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Hyunjung Jeon, (now graduated) student studying war and peace, poses for a portrait in Baker Student Center. Hyunjung is an international from South Korea who is a part of the Global Conversation Partner program at Ohio University

Local and global students come closer through conversations

Hyunjung Jeon started out as a graphic design student. 

But as she traveled across Cambodia and Australia, she developed a fascination toward the diversity of culture within her nook of the world. So when she transferred from Seokyeong University in South Korea, she decided that the change in location warranted the pursuit of her actual interest: international relations.

As soon as Jeon, an Ohio University senior studying global studies — war and peace, found out about the global conversation partners program, she was immediately attracted to the prospect of expanding her Bobcat family. She hurriedly typed out her name and interests on the website, stating her love for the crafts, and optimistically clicked “enter” on the keyboard. 

The Ohio Program of Intensive English under the department of linguistics is responsible for the global conversation partners program. The program has been in place for more than 40 years and has been crucial in OPIE instruction. 

Andrea Johannes, an associate lecturer and assistant director of student services for OPIE, said the program began as a way for international students to practice english with American students. But she believes it has grown to be more than just an exchange of pleasantries. The motivations behind the program are rooted in the exchange of ideas among local and international students. 

“You can travel to another country without getting on an airplane,” Johannes said. “Just going to the conversation hour will transport you to all these different countries.”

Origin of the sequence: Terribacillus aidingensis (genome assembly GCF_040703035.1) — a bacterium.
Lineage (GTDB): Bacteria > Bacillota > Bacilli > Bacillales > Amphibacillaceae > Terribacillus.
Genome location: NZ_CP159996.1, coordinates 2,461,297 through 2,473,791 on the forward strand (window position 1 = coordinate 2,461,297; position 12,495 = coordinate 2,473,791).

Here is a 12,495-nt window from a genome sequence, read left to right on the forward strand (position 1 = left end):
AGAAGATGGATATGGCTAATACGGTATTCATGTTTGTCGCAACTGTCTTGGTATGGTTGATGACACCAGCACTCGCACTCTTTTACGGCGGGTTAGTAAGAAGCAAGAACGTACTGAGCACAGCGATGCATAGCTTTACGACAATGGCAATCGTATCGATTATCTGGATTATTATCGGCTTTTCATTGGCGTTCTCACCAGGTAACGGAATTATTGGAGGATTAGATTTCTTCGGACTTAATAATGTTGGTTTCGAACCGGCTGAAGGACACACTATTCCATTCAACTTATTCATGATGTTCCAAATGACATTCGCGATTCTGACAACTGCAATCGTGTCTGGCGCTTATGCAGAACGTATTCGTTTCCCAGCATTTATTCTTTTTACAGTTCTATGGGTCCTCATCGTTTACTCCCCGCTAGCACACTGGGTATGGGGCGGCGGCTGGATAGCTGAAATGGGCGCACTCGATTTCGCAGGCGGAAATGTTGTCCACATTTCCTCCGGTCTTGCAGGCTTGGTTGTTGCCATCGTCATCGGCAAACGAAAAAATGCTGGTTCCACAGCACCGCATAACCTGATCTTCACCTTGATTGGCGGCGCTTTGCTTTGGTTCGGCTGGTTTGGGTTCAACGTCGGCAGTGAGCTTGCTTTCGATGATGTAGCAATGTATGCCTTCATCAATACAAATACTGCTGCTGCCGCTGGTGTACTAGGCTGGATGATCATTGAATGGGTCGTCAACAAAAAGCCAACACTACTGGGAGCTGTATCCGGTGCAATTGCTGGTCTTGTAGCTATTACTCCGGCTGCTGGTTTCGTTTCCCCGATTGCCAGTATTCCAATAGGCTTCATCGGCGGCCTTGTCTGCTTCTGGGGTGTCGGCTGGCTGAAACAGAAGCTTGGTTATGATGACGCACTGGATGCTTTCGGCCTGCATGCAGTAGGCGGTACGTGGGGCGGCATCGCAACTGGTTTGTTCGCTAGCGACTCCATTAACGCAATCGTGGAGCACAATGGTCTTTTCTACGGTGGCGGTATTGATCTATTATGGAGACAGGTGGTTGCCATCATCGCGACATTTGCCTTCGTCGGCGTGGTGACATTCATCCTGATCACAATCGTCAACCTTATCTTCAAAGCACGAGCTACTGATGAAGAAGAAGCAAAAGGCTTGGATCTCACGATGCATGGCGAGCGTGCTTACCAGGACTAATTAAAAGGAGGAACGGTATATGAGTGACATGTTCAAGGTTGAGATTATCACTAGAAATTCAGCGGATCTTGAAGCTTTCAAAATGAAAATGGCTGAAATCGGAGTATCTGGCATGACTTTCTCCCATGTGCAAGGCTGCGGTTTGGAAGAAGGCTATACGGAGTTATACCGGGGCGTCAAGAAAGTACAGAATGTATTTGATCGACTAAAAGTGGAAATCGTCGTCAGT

The international conversation hour, which is an offshoot of the partners program, is the meeting grounds for the students. Usually on Tuesdays at 6 p.m., the participants set foot into a room at Jefferson Hall. The coordinators assign incoming students to the different tables. With white plates decked with chocolate chip cookies from the snacks table, each student take their place and the hour of cultural exchange begins.

While the conversation hour is distinct from the partners program, the students meet their partners at the event. The pairs are introduced to each other and allotted seats to mingle with other attendees. 

Johannes said the idea behind the conversation hour was to take the global conversation partners program and make it less obligatory. Students can either join the partners program and have a fixed companion, or they could simply enjoy an hour of conversation each week. 

Samba Bah, a graduate student from Gambia studying international development studies, believes the high turnouts prove the program’s success. In every meeting, the room is usually packed by 6:15 p.m. with more than 30 students. The wide array of nationalities cater a variety of accented voices to onlookers as each student introduce themselves and their hobbies to each other. 

While acute deliberation goes into the matching process, there are several occasions when the partnership falls apart. Matthew Zendejas, a graduate student studying linguistics and coordinator for the global conversation partners program, said it’s usually when one of the partners don’t respond to the other or because of time constraints. But the coordinators constantly monitor such situations, and they help the student to find another partner. 

“It’s sometimes difficult for students to maintain (the partnership),” Jeon said. “The timetables are difficult to match.” 

However, the incompatibility in her first match did not deter Jeon from her fascination toward different cultures.

Grasping the mores of another country can be intimidating, Musa Dampha, a Gambian graduate student studying African studies, said. Programs like the global conversation partners gives international students an opportunity to find answers to their curiosity on local culture. 

“We are not islands,” Dampha said. “If you just restrict yourself to your society, you can’t go on in this 21st century.”  


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